It is the 11th of July 2021. Welcome to the Christian History Almanac brought to you by 1517 at 1517.org. I'm Sam Leanza Ortiz, filling in for Dan van Voorhis, who is on vacation.
There’s an old joke among Southern Baptists that you were always wondering when Lottie Moon and Annie Armstrong were ever going to be paid off. Every year, these ladies would come around asking for money at Christmas and Easter to support missionaries in far-off places. Indeed, the Lottie Moon Christmas Offering and the Annie Armstrong Easter Offering are significant seasons on the Baptist church calendar, raising millions of dollars annually to support the spread of the gospel.
The namesakes of these offerings are heroes to little Baptist girls. Lottie Moon’s passion to reach the Chinese for Christ eventually brought her to her death.
Annie Armstrong never went on the mission field, but her gifts for leadership and organization made work like Lottie Moon’s possible, and it is today that we recognize Annie Armstrong, who was born on this day in 1850.
Armstrong was born to James and Mary Armstrong, a wealthy tobacco family, in Baltimore, Maryland.
At the time of her birth, the denomination in which she would come to fame was just five years old. The Southern Baptist Convention emerged from a split in 1845 from the broader Triennial Convention that loosely connected various American Baptist societies.
Like other denominations, such as the Methodists, and later on the United States itself, the split was over the issue of slavery which growing numbers of northern Baptists had come to oppose.
Living just below the Mason-Dixon line, Armstrong found herself among the Southern Baptists when she converted at the age of twenty at the Seventh Baptist Church in Maryland.
Shortly after her conversion, she joined the Eutaw Place Baptist Church, where she would teach children's Sunday School classes for the next 30 years.
A natural leader, her early ministry days found her serving among freedmen, the urban poor, and the growing number of immigrant populations in the region.
In 1888, she helped establish the Women's Missionary Union, an auxiliary organization to the Southern Baptist Convention. She served as its first corresponding secretary for nearly twenty years during which time she helped to raise thousands of dollars and wrote as many as 18,000 letters (by hand!) in a given year.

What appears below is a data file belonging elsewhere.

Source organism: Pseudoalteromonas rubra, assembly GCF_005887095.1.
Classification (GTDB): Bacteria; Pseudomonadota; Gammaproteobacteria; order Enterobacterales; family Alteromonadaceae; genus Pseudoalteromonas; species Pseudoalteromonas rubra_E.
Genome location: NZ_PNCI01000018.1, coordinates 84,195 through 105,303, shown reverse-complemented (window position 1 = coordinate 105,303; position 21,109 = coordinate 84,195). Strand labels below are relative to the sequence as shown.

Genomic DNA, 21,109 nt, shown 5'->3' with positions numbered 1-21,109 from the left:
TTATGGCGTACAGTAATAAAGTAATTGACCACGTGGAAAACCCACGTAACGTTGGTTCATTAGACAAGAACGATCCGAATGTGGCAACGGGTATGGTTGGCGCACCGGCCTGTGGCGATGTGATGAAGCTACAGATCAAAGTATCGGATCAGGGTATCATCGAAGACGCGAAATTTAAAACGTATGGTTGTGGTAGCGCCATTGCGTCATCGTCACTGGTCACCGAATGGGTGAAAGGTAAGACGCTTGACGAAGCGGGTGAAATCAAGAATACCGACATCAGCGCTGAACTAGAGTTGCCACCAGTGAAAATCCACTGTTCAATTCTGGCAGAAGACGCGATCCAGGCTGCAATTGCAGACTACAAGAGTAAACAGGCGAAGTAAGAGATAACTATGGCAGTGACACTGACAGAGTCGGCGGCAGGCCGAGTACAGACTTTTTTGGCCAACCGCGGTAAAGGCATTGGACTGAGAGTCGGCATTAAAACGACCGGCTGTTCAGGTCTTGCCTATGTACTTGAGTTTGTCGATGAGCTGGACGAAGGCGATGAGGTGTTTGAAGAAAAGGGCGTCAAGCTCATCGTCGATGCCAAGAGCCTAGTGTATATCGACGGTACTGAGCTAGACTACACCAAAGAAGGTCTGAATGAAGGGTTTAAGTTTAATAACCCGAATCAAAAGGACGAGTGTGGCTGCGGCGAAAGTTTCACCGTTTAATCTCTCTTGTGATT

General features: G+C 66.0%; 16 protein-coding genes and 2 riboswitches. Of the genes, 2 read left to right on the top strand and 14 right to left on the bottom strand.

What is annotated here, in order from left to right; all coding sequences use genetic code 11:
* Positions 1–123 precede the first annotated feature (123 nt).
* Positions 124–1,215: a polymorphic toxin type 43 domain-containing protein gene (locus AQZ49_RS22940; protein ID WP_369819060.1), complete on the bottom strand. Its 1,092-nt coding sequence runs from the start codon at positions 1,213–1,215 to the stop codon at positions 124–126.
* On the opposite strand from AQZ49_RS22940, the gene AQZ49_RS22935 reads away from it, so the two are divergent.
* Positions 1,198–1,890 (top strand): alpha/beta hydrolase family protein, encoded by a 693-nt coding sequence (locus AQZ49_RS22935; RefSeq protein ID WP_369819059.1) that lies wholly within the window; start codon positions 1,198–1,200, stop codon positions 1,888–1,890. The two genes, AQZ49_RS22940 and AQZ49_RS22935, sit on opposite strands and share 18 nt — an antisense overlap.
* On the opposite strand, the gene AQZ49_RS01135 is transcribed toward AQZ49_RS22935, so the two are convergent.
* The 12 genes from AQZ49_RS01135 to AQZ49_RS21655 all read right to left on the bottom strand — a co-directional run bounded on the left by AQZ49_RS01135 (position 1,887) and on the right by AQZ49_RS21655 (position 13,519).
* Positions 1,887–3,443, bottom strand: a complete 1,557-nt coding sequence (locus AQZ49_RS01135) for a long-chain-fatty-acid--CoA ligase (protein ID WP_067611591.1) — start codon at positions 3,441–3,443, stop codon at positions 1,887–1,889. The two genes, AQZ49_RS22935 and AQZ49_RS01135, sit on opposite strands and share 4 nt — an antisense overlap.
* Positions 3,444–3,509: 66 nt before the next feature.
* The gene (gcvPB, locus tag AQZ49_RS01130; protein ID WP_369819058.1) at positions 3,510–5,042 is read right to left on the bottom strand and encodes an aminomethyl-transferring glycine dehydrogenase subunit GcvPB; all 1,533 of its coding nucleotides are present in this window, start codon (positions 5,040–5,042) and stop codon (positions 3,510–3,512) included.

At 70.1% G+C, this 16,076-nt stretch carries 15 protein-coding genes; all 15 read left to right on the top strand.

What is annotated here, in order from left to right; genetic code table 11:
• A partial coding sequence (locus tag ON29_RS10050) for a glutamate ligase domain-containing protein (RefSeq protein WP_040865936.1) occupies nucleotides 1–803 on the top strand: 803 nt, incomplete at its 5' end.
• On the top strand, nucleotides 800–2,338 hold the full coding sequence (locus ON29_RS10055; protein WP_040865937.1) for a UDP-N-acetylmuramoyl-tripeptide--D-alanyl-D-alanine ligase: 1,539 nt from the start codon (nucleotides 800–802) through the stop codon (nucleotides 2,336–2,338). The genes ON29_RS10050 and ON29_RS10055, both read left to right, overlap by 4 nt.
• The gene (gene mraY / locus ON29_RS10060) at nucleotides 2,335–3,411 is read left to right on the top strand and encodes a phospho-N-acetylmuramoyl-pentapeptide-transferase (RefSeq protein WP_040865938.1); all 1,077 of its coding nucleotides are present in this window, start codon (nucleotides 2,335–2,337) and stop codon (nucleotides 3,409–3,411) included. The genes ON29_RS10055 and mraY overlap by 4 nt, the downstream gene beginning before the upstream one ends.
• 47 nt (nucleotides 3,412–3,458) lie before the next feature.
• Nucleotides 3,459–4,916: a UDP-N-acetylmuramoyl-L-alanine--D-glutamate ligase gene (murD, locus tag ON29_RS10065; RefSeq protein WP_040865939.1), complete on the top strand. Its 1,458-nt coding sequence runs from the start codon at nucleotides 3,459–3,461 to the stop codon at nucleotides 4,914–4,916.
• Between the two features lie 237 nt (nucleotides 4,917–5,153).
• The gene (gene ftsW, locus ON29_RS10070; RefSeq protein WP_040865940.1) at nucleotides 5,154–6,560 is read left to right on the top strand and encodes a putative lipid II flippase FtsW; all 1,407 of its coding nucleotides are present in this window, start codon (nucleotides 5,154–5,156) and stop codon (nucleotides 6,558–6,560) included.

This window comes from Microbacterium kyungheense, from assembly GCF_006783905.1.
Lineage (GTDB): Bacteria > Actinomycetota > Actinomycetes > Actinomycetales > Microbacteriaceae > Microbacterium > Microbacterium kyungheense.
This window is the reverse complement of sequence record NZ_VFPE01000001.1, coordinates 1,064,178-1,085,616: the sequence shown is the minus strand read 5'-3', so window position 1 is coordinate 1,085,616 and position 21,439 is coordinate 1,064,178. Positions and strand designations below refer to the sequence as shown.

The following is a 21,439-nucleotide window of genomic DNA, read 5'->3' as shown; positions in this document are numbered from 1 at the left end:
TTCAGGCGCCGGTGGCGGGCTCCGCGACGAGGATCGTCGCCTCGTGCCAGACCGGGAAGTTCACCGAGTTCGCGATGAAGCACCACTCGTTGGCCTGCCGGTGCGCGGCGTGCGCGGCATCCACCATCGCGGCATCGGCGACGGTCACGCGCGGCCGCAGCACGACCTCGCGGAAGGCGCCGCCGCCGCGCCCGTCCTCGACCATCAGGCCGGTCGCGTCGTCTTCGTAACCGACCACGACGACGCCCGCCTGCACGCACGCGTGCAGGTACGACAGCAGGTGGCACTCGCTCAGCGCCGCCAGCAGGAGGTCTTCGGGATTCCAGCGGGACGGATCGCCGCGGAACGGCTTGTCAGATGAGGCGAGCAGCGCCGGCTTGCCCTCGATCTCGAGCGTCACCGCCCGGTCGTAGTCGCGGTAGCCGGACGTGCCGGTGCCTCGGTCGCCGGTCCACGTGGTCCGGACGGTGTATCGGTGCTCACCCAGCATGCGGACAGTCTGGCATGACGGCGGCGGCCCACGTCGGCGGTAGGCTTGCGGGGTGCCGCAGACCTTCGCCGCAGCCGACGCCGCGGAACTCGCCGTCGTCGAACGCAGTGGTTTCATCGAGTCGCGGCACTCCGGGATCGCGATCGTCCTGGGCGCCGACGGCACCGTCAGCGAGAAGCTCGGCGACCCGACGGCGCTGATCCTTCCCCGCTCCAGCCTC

In spite of these immense efforts, Armstrong never took a personal salary. She wanted every available cent to be used to spread the Gospel.
Under Armstrong's leadership, the Women’s Missionary Union or WMU, as it came to be known, became a space for women, many of them single, to reach the lost in both foreign and domestic contexts. Missionary work emerged, especially in the "Great Century of Missions" that spanned the nineteenth century, as a sphere in which women could offer an incredible service to the church worldwide.
Concurrent with the growing push for women’s political rights, Armstrong’s organization grew immensely popular or notorious, depending on your perspective. Some state organizations, such as the Baptist Convention of Virginia, banned female members from joining the WMU, citing fears that it might blur the distinctions of male and female roles in the local church.
These fears eventually led Armstrong to resign from the WMU in 1905, in a rather abrupt fashion as younger members sought to push for more opportunities for women in the ministry. While Armstrong passionately supported female missionaries, she remained remarkably conservative when it came to gender roles within the church.
Her hesitancy to establish a training institute for women that would be adjacent to the Southern Baptist Theological Seminary drew ire from her more forward-thinking colleagues. Armstrong, seeing the sea change ahead for the WMU, returned to her roots serving the vulnerable communities of Baltimore.
In 1918, she helped to establish the Lottie Moon Christmas Offering for the benefit of foreign missions. In 1934, the WMU she helped to create established an offering in her honor to support domestic missionary efforts.
Today, the Annie Armstrong Easter Offering collects tens of millions of dollars annually to support missionaries in North America, helping her work to continue on after her death in 1938.
Born on this day in 1850, she was eighty-eight years old.
Today’s reading comes from St. Paul’s Epistle to the Romans, chapter 10, verses 14 and 15:
“How then will they call on him in whom they have not believed? And how are they to believe in him of whom they have never heard? And how are they to hear without someone preaching? And how are they to preach unless they are sent? As it is written, ‘How beautiful are the feet of those who preach the good news!’”
This has been the Christian History Almanac for the 11th of July 2021 brought to you by 1517 at 1517.org.
This show has been produced by Christopher Gillespie.
This show has been written and read by Sam Leanza Ortiz.
You can catch us here every day- and remember that the rumors of grace, forgiveness, and the redemption of all things are true…. Everything is going to be ok.